For the background behind the six public waterfront access parks, see Part One in last week’s edition.
In recent weeks the Alameda Recreation and Parks Department (ARPD) convened an official walking tour of the six parklets, and the Alamedans who came out were shown all the encroached upon public waterfront land along Fernside Boulevard and Eastshore Drive. In addition on Oct. 6 and 11, ARPD held two public meetings at City Hall for Alameda residents.
Love the idea of group hikes but, hate the pace of big group hikes, have a schedule that doesn’t jive with a group or just don’t want to go where the group goes? Alameda library has the answer.
The Libraries Outside project invites everyone to take part in the first-ever Virtual Group Hike in November, where the only thing “virtual” is the group. National Take-A-Hike Day is observed annually on Saturday, Nov. 17. With more than 60,000 miles of trails in the National Trail System across the 50 states, there is no lack of opportunity to take a hike.
Unknown to many Alamedans, except for those lucky few who live adjacent to them, there are six small — and in many cases, hidden — waterfront parks along Fernside Boulevard and Eastshore Drive. They were designed to give all Alamedans a little bit of waterfront access and viewing.
Craig Coombs’ record-breaking swim around Alameda (“Local to Attempt Setting Record for Swimming around the Island City,” Sept. 6) prompted me to investigate my grandfather’s record swims. As I looked through my grandmother’s belongings, I came upon several newspaper clippings documenting my grandpa’s records.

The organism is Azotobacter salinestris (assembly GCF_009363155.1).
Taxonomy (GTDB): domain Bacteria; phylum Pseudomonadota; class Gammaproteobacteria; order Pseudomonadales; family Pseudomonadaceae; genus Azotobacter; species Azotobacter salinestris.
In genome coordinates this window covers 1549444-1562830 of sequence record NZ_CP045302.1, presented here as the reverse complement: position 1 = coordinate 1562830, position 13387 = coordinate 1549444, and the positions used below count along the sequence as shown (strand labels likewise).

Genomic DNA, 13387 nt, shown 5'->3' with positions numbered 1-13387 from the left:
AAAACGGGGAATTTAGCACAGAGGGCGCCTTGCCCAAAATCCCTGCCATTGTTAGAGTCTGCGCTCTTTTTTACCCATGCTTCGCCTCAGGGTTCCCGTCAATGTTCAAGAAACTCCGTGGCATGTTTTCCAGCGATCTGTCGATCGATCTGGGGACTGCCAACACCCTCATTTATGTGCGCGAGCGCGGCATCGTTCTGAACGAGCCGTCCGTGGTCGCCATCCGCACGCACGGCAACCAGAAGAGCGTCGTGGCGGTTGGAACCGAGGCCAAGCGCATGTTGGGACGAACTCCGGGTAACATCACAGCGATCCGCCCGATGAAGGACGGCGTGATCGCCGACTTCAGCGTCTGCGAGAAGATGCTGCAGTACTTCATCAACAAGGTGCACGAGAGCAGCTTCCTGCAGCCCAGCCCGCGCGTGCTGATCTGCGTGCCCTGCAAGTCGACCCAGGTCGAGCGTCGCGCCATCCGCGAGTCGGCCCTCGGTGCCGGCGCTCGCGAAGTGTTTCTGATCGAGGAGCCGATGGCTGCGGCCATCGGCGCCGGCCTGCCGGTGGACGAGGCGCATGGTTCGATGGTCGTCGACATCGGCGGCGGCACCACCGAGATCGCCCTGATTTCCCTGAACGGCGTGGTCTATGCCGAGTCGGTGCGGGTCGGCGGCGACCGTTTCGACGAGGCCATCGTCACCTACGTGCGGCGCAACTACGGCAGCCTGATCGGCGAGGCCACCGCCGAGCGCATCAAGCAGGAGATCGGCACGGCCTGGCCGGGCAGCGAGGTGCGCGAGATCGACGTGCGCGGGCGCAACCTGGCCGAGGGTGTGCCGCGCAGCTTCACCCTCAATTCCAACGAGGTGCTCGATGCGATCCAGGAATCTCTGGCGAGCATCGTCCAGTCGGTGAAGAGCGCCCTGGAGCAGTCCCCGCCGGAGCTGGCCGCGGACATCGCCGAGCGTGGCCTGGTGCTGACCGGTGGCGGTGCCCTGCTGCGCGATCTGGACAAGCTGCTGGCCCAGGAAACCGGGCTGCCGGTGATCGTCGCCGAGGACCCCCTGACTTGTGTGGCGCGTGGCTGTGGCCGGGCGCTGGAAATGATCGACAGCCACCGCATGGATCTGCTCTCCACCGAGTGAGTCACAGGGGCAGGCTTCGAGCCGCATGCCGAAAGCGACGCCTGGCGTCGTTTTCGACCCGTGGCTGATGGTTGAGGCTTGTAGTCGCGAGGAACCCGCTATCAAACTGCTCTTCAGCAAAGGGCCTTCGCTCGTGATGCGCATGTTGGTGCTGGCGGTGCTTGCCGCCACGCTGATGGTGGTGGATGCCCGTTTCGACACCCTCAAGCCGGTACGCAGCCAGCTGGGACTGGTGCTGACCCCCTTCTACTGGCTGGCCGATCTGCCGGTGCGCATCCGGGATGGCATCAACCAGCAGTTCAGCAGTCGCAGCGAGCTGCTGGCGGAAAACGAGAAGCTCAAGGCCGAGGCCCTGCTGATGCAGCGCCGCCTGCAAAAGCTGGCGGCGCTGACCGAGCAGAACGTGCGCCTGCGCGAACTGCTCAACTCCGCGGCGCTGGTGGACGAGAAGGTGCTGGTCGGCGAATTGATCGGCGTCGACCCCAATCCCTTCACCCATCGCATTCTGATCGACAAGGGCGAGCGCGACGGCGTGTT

Bay Area Rapid Transit (BART) staff is in the early stages of planning for a second tube across San Francisco Bay. One of the routes BART is considering would run under Alameda and bring with it at least one station. The new tube could also bring Amtrak’s Capitol Corridor train service running in tandem with BART across the Bay.
Alameda pioneer Benajah Benedict lived on Bay Farm Island — where he cultivated crops — for almost 50 years. He invested some of his profits in real estate. He had three homes built on Jackson Street — including one currently on the market. According to Alameda Museum Curator George Gunn, records do not reflect the names of the architects or builders for these Queen Anne-style, high-basement homes. Gunn writes that the home at 2853 Jackson St. was known to be standing in 1888 and that Benedict had the home at 2857 built in 1895; and the home currently on the market at 2855, in 1896.
The City of Alameda is asking for the community’s involvement while developing a new Climate Action and Resiliency Plan aimed at reducing Alameda’s greenhouse gas emissions.
Alameda staff, community and outside experts will work together to build a plan that will set 10-year goals and strategies for reducing dangerous greenhouse gas emissions that contribute to climate change, according to a press release from the city.
Last Sunday morning, local swimmer Craig Coombs, 57, completed a swim around the Main Island of Alameda in 7 hours and 13 minutes, shaving some 25 minutes off the previous record of 7 hours, 38 minutes and 39.5 seconds set in 1951. Coombs began his swim at 3:15 a.m. and faced some choppy waters around 4 a.m.
Investigators from the East Bay Regional Park District Police Department (EBRPD) and the Alameda Police Department (APD) consulted with the Alameda County District Attorney’s (DA) Office on the current investigations relating to attempted sexual assaults and sexual harassment in the area of Robert Crown Memorial State Beach.
Encinal High beat Alameda High 22-18 this weekend at the 2018 Island Bowl. This victory secured yet another win for the Jets, who have lost to the Hornets only twice in the past 10 years. The game, which took place at the Jets’ home of Willie Stargell Field last Friday, saw the two teams neck and neck with each other throughout its entirety.